What is really sad is as scuba divers we have been seeing and witnessing the coral reefs dying in just the last ten years (these are the only reefs in the US). My wife dove at sand key reef a few weeks ago and reported it is now dead (brought tears to my eyes). Took a 100,000 years to make, and we killed in ten yrs (sad). The really sad part was she was with a group, and a half dozen or so out of that group were diving down and breaking off coral to keep (which takes 10,000 yrs to grow to that state).
Ten years does not a trend make, although maybe your fringe area of coral-viability zone is more fragile. Deeper into the tropics like my part of the US, I am actually seeing a revival of apparently dead coral in my backyard. Decades ago it appeared to be barren and stepped on... I only snorkeled there for the exercise and to watch the still-present fish near the dropoff. But last 10 years the skins started regrowing on apparently dead coral. Now bright and healthy coral seems to be meeting a wave of algae, which I read was introduced by past well-meaning scientists (to feed fish?) rather than some global factor.
This weekend I tried sailing in a shallow area which keeps the onshore waves down. Overheard a tour guide give his busload a "good old days" sermon about how you used to be able to wade a half mile to that island, but look now at the shoreline and all eroding away. Well even near high tide, I still could barely find enough depth to lower my rudder. I wanted to cool off, and had to stumble forever just to find 2 feet of water to immerse myself. My hull seemed to be covered with dog poo after pulling out, and I saw the eroded shore consisted of sort of soft potting soil. This spot's erosion appears to come from cheap fill in the war days when a P-38 runway was quickly installed, rather than sinister enviro-trends.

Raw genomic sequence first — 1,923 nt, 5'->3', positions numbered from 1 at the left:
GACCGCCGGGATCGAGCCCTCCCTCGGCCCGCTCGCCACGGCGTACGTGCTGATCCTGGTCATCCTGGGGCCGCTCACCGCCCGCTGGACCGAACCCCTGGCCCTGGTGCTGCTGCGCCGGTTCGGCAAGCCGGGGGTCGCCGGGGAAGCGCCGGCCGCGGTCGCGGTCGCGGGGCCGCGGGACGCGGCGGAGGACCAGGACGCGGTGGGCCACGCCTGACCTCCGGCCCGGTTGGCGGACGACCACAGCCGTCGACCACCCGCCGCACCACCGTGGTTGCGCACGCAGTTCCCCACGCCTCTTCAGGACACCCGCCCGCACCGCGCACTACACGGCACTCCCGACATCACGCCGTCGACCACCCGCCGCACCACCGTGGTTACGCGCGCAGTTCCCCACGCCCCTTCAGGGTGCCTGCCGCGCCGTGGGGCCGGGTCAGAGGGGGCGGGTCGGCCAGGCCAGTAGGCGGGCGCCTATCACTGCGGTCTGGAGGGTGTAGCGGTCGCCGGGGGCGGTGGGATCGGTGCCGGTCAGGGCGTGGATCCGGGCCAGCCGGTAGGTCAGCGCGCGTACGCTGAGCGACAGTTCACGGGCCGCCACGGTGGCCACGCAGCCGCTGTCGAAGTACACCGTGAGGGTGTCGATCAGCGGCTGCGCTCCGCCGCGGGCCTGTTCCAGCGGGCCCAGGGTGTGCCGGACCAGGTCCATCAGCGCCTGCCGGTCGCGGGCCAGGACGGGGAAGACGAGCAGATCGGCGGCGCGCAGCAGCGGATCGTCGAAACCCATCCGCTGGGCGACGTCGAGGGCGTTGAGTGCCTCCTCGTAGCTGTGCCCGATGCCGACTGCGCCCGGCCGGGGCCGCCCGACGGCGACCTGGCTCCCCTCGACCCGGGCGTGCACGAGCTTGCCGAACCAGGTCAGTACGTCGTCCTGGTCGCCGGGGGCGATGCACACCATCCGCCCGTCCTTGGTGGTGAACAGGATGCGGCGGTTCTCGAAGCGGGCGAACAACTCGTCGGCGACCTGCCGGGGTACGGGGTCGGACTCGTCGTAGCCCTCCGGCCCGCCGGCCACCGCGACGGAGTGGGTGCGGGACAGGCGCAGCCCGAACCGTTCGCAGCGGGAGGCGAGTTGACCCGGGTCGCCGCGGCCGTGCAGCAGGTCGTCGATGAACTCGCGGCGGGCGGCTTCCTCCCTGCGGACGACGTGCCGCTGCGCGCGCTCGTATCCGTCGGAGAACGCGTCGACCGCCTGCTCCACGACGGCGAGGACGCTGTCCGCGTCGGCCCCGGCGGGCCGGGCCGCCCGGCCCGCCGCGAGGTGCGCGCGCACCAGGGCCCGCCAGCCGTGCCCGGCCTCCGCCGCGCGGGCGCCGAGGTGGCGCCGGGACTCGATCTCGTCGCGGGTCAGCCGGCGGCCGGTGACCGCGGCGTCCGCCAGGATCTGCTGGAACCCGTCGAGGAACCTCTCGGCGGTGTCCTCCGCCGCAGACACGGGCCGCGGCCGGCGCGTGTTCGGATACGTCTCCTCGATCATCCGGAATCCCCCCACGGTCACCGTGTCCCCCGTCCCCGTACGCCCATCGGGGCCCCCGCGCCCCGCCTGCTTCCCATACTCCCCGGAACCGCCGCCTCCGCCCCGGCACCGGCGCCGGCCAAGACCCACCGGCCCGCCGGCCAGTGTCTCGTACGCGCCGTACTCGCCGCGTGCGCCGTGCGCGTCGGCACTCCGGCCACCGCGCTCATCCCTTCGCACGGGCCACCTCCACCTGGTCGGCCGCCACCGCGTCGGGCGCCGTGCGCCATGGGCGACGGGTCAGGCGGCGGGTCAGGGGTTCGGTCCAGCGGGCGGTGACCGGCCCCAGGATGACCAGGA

Not that bad trends don't exist, but some project those excessively. I remember when Crystal Springs manatees were almost always marked with gross propeller wounds, and when Hawaii turtles generally had huge white tumor growths. There is a pessimism that can come from aging rather than reality. The young bond with things at a peak of their cycle. When older, they focus on what cycled down and ignore what cycled up. This has been observed in travel book writing over the centuries... what is "ruined" is eternally rediscovered as wonderful by younger writers, who later decide it is ruined.
My Hobie i12s... sailboat in a suitcase! Look for it in THIS